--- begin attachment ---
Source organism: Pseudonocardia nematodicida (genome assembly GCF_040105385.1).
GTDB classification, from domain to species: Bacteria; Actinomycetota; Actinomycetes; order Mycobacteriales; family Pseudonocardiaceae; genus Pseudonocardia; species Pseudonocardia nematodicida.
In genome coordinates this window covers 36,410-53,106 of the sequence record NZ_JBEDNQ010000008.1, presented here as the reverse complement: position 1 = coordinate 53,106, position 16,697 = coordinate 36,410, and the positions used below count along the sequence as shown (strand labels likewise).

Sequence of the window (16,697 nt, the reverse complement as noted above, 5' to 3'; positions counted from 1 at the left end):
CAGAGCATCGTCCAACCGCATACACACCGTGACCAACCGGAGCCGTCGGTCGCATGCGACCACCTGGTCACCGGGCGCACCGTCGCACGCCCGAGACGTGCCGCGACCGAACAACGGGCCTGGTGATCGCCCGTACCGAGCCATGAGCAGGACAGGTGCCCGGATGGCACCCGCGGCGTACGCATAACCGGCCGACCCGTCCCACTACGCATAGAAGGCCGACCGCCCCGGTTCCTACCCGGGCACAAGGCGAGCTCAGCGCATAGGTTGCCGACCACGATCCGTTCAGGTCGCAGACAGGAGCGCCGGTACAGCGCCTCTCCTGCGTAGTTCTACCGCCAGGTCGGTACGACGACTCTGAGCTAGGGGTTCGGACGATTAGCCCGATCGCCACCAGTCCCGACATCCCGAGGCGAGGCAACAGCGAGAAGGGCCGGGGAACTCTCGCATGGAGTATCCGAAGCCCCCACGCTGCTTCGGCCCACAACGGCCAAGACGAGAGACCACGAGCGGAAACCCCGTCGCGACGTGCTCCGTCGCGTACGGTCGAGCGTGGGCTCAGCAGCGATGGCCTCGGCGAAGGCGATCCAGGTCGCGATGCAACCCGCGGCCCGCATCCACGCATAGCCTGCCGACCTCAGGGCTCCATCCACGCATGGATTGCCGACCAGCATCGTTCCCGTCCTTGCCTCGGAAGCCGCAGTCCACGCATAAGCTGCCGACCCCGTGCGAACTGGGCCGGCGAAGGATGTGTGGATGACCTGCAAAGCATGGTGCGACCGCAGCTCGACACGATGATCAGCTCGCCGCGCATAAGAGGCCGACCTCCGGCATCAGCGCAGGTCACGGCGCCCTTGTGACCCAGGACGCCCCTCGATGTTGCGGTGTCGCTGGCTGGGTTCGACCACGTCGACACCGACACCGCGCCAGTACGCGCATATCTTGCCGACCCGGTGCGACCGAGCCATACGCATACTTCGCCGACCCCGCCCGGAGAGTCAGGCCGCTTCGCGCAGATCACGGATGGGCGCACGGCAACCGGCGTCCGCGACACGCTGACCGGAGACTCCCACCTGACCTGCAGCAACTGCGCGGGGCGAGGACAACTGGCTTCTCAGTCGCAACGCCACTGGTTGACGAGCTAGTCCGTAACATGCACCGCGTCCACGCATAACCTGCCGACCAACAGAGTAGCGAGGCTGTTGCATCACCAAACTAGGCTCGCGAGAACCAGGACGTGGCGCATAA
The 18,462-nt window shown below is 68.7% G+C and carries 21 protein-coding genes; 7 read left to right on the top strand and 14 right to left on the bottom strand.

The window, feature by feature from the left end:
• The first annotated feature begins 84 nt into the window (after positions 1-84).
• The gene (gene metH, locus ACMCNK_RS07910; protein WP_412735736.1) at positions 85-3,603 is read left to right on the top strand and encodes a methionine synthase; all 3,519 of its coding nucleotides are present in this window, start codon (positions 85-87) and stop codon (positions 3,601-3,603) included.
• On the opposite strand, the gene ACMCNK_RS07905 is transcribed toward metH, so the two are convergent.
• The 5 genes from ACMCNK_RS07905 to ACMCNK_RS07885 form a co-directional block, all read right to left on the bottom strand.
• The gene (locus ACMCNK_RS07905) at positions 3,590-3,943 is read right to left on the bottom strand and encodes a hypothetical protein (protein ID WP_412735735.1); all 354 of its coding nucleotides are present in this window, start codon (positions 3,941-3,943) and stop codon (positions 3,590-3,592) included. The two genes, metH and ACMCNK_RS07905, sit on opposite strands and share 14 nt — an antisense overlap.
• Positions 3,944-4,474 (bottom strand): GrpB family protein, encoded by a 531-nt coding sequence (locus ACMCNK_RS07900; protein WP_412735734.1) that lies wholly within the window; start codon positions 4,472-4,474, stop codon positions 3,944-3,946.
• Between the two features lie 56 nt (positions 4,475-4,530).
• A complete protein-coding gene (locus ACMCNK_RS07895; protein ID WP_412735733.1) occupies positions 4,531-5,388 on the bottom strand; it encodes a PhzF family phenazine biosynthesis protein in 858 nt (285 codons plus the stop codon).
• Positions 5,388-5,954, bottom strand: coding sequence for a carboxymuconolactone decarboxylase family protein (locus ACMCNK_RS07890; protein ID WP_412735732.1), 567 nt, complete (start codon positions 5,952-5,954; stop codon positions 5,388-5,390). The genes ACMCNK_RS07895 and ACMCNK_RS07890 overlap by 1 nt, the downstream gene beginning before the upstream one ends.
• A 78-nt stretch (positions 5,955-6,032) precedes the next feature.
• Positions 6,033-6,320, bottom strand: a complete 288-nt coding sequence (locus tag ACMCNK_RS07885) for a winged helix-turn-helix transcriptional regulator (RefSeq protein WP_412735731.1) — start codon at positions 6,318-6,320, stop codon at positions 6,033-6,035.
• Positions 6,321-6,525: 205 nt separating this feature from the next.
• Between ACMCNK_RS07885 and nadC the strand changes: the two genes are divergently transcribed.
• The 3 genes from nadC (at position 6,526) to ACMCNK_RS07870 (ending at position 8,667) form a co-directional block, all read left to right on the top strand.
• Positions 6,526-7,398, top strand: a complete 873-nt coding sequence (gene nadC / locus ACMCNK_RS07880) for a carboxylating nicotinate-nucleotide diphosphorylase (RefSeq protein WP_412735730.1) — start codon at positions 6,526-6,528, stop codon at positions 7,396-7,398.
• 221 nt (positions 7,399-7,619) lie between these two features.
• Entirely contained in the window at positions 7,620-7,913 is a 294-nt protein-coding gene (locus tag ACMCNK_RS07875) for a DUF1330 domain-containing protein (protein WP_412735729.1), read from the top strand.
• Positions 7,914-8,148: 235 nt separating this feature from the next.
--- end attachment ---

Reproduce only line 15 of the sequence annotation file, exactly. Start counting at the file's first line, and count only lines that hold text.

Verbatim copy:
• A complete protein-coding gene (locus ACMCNK_RS07895; protein ID WP_412735733.1) occupies positions 4,531-5,388 on the bottom strand; it encodes a PhzF family phenazine biosynthesis protein in 858 nt (285 codons plus the stop codon).